Which leads to another source of amazement: how much more we have to learn about what we do, and how we get from the fabled “seed to cup.” What is the best way to grow coffee? (no one knows); to process it? (same story); to ship it? (we’re working on that); to roast it? (let’s not start on that one). We do know a lot more about storage and shelf life than we did thirty to forty years ago. We are also more in agreement when we taste coffee, thanks to the cupping classes, the “Q” Grader program, and the frequent formalized cuppings in which many buyers and sellers of green coffee now regularly participate. We even have a word for it: we’re more “calibrated”.
The case must be made, then for anyone who thinks they might be working in the coffee business for more than a year or two, to develop a solid background in “sensory analysis”, or, more specifically, “cupping”, or, more simply, “tasting coffee”, is crucial. Having some clue what coffee can taste like, what it “should” taste like, and what it “shouldn’t” taste like is critical and something that everyone on the team should have some familiarity with. A well-defined personal point of view is necessary to keep oneself on terra firma, even if your personal preferences are not aligned with those of your company, your “team”, and/or your customers.
So, make sure you can cup and that you are calibrated with other cuppers. But also know what you like, what you don’t, and why. The cupping classes that lead to the “Q” grade certification are a great start, but there is no replacement for experience and for constantly keeping your cupping skills “refreshed”, no matter what role you play in the industry. The taste of coffee is the engine that keeps our industry flourishing, and it is the medium in which we will all sink or swim. That doesn’t mean everyone will like the same thing, but knowing what we like and what we don’t, and being able to define that verbally and in writing to the people with whom we work, will help us all keep our own careers and our industry on track.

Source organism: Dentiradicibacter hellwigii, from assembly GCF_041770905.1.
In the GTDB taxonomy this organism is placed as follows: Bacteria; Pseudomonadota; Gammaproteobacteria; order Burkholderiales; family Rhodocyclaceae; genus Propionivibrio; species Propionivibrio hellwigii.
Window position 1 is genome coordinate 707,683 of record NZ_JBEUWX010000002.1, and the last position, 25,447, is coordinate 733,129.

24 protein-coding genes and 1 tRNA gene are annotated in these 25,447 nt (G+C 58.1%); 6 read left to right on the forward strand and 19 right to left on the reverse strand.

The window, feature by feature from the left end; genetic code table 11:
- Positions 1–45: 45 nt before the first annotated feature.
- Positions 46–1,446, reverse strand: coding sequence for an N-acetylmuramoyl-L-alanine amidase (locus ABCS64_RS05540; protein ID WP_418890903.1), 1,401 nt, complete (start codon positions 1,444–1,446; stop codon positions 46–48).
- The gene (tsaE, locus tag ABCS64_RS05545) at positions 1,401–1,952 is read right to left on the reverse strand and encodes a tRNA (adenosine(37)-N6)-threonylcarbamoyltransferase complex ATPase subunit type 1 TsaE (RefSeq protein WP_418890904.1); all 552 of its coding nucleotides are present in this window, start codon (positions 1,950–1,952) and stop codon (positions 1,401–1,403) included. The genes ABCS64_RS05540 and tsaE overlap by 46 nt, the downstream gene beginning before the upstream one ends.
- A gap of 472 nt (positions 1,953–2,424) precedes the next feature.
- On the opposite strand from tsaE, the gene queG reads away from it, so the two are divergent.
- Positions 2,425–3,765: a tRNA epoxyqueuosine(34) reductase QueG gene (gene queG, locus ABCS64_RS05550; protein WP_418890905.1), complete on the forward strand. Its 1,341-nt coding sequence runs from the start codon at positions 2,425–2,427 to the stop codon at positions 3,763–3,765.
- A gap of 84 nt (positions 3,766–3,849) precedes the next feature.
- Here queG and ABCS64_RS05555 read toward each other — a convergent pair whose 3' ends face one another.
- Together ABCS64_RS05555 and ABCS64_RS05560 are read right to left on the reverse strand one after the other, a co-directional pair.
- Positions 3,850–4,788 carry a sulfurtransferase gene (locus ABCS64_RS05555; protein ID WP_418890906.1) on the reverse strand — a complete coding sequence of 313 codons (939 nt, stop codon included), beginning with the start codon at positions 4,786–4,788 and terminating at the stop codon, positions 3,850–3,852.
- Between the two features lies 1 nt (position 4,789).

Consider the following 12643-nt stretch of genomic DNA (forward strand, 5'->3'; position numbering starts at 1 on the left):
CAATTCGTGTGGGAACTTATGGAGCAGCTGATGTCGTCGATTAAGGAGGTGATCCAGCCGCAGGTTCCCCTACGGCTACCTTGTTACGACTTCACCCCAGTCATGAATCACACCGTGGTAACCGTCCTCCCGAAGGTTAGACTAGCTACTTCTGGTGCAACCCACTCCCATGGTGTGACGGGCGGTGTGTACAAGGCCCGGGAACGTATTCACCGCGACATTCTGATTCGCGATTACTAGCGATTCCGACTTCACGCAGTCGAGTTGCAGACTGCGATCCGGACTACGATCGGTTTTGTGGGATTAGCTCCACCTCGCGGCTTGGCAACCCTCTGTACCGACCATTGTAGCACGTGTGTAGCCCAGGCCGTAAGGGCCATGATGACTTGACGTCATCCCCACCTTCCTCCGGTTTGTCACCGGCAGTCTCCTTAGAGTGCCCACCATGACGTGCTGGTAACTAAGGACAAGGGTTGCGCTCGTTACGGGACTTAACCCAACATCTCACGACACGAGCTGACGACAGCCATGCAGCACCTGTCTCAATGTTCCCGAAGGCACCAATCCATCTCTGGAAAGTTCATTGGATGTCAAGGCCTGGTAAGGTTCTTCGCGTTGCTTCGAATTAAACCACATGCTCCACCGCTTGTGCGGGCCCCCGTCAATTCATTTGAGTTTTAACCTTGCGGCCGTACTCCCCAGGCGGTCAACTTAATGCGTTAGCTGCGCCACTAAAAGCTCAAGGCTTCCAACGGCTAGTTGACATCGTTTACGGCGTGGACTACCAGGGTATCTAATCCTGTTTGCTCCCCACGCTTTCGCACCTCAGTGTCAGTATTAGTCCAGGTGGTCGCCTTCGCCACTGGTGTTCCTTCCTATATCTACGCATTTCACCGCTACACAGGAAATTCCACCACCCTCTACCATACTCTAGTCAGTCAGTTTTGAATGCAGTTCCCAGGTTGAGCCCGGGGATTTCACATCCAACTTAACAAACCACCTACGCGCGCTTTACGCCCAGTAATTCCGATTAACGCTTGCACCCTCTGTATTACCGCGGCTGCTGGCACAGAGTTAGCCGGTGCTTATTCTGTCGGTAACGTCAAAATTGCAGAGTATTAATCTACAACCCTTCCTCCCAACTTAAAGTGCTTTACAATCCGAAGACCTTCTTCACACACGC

Career coffee executives hired in from a headhunter often spend an afternoon in the cupping lab and figure they’ve “got it” and hike on over to the executive suite and stay there for the rest of their stint at the company, often to ill effect. It is a good idea to know what it takes to achieve and maintain a certain level of quality – a certain cup profile for each offering, whether it be a blend or single origin, and what it takes to achieve consistency in each – both in terms of time and relative expense. Since the necessary resources that must be applied to each change over time, it is also a good idea to check in regularly with what’s going on in the cupping room. It’s a good bet, anecdotally at least, that coffee companies with a top to bottom understanding of the product they’re selling are more likely to succeed and prevail than ones that don’t, regardless of the quality niche in which they choose to compete.
Knowing how to cup coffee is important, and being calibrated with your peers is, as well, but more important is being calibrated with the folks that drink your coffee. This is a little harder because your customers are not going to provide you with their cupping sheets and discuss each of your coffees with you for ten or fifteen minutes. They’re either going to drink it and buy it again, or they’re not. Most important is to know why the coffee drinkers that bought your coffee again did so. They are already your customers, and keeping a customer is always a little easier (but no slam dunk—this pun also not intended, but readily adopted) than winning one over. Regardless of what specialization you pursue in this complex industry, it’s important to understand what it is about your product that people like.